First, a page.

Siam Ahmadyar, the former cameraman of a private TV channel in Kabul, due to economic challenges is now polishing boots on the streets of the capital.
He says that economic challenges forced him to take this job to earn bread for his family.
“All of our efforts, all the sacrifices we made for the freedom of expression, were stamped wrong,” said Siam Ahmadyar, a former cameraman of Ariana News.
Some criticize the work of media-supporting institutions and media rights figures, saying that some of them sent their relatives abroad under the name of journalists.
“After the Islamic Emirate came to power, due to economic challenges and the restrictions imposed on the media, some media outlets shut down and a number of employees of the media resigned from their jobs and were forced to do hard work,” said Farakhunda Mohebbi, journalist.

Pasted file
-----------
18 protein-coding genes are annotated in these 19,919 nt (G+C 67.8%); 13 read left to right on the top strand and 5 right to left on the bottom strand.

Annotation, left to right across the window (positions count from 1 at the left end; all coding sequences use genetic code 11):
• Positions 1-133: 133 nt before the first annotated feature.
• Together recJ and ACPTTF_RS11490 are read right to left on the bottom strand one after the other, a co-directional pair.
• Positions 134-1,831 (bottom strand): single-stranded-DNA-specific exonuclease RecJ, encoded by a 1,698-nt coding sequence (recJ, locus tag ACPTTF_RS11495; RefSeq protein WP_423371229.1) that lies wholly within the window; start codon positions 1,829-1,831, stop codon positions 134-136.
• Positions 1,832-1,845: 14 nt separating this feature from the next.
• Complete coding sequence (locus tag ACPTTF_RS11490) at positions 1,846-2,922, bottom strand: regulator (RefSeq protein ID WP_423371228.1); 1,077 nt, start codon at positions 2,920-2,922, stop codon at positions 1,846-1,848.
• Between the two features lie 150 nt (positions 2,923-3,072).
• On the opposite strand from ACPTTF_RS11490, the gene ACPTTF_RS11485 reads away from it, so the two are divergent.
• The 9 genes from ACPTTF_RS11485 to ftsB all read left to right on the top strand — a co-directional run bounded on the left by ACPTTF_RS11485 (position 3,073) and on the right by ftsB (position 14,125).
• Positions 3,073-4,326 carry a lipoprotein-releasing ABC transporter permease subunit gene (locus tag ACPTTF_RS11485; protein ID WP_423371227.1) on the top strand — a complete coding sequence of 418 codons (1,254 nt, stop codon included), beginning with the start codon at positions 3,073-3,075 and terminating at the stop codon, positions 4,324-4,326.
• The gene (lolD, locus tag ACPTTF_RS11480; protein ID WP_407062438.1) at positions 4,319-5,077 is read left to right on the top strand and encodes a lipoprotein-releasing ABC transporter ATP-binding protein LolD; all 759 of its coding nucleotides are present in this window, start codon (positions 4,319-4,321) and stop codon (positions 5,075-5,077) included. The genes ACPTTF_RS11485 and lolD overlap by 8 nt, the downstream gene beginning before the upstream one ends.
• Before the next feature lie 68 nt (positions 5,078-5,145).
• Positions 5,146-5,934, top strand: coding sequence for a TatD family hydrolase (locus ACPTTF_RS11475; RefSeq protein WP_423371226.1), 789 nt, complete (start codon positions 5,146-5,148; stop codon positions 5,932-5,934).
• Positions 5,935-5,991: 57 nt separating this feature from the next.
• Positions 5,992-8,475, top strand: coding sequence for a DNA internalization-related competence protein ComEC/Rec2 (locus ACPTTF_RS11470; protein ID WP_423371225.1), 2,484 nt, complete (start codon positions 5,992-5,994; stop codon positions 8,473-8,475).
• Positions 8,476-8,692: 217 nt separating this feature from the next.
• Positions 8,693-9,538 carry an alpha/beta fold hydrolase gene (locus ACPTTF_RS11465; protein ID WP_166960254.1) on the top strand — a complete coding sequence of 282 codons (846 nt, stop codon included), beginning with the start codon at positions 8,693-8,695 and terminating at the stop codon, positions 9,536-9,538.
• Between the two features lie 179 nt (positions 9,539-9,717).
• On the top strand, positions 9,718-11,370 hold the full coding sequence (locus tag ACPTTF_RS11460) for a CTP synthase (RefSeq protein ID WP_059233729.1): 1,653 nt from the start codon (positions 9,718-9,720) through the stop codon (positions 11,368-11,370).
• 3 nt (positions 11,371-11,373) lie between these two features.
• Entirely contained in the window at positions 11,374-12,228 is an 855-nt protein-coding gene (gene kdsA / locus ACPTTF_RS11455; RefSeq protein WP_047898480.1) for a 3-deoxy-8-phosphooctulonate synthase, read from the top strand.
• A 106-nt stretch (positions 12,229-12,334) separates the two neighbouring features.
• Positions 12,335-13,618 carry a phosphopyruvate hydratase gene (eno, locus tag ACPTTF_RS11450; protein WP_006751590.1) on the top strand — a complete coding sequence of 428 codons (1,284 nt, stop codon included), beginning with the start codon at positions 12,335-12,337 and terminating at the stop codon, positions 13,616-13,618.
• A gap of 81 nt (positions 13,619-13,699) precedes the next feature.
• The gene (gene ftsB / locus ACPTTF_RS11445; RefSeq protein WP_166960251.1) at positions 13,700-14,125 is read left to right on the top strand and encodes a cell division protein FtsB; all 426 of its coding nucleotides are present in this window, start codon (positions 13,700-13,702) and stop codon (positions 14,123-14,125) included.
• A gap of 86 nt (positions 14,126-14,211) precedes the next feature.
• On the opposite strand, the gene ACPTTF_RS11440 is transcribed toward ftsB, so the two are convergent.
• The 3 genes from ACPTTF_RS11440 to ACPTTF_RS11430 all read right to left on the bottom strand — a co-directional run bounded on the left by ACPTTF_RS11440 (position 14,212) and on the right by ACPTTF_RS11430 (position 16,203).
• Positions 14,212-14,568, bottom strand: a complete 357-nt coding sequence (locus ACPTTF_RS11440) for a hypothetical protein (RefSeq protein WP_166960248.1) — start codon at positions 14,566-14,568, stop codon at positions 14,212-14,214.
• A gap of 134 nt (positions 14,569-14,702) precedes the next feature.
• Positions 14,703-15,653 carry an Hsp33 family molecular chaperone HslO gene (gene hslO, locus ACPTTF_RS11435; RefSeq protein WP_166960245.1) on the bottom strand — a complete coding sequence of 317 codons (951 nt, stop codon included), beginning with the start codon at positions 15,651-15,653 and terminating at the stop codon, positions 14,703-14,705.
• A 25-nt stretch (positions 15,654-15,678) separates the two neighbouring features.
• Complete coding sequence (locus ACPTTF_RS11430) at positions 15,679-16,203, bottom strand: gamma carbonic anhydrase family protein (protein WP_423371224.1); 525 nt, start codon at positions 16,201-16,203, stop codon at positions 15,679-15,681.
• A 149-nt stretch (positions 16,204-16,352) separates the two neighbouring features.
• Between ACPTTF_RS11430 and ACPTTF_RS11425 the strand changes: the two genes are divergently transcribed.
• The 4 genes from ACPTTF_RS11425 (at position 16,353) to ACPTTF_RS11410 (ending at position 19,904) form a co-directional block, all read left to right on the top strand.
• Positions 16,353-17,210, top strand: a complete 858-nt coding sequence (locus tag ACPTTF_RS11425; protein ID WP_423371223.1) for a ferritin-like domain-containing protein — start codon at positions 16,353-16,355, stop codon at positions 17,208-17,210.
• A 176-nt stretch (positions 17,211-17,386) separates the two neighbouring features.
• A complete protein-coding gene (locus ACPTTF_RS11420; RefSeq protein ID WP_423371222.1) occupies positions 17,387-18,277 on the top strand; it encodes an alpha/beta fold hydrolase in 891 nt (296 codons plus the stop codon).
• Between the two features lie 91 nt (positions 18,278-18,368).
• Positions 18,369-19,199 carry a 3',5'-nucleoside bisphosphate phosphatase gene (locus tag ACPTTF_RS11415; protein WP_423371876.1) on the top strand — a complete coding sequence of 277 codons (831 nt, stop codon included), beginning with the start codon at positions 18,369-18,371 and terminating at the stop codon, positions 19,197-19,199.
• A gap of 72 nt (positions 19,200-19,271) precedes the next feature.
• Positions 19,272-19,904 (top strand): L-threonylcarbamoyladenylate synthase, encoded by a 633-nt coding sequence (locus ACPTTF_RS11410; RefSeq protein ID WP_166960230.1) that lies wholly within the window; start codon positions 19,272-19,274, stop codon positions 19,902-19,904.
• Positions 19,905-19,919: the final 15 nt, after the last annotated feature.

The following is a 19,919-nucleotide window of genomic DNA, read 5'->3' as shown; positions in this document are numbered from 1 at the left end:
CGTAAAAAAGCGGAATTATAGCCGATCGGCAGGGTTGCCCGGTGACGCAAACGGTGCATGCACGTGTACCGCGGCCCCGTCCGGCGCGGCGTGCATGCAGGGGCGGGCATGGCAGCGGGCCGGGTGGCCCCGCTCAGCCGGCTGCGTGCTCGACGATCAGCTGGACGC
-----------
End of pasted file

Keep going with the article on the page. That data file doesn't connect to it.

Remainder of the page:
“We urge the government of the Islamic Emirate and the institutions that support journalists and the media to pay serious attention to journalists who are the voice of society,” said Zaki Rahmani, a journalist.
However, some media outlets say that they are trying to help the situation of media employees.
“We do our best to help our colleagues who have lost their jobs through international organizations to get their jobs back,” said Hujjatullah Mujaddidi, a leading member of the Federation of Journalists and Media of Afghanistan.
“We ask that serious action be taken to address the challenges,” said Masroor Lutfi, a media officer at Afghanistan National Journalists' Union.
This comes as in more than eight months, dozens of media outlets have been shut down due to economic challenges or other reasons, leaving hundreds of media workers unemployed.
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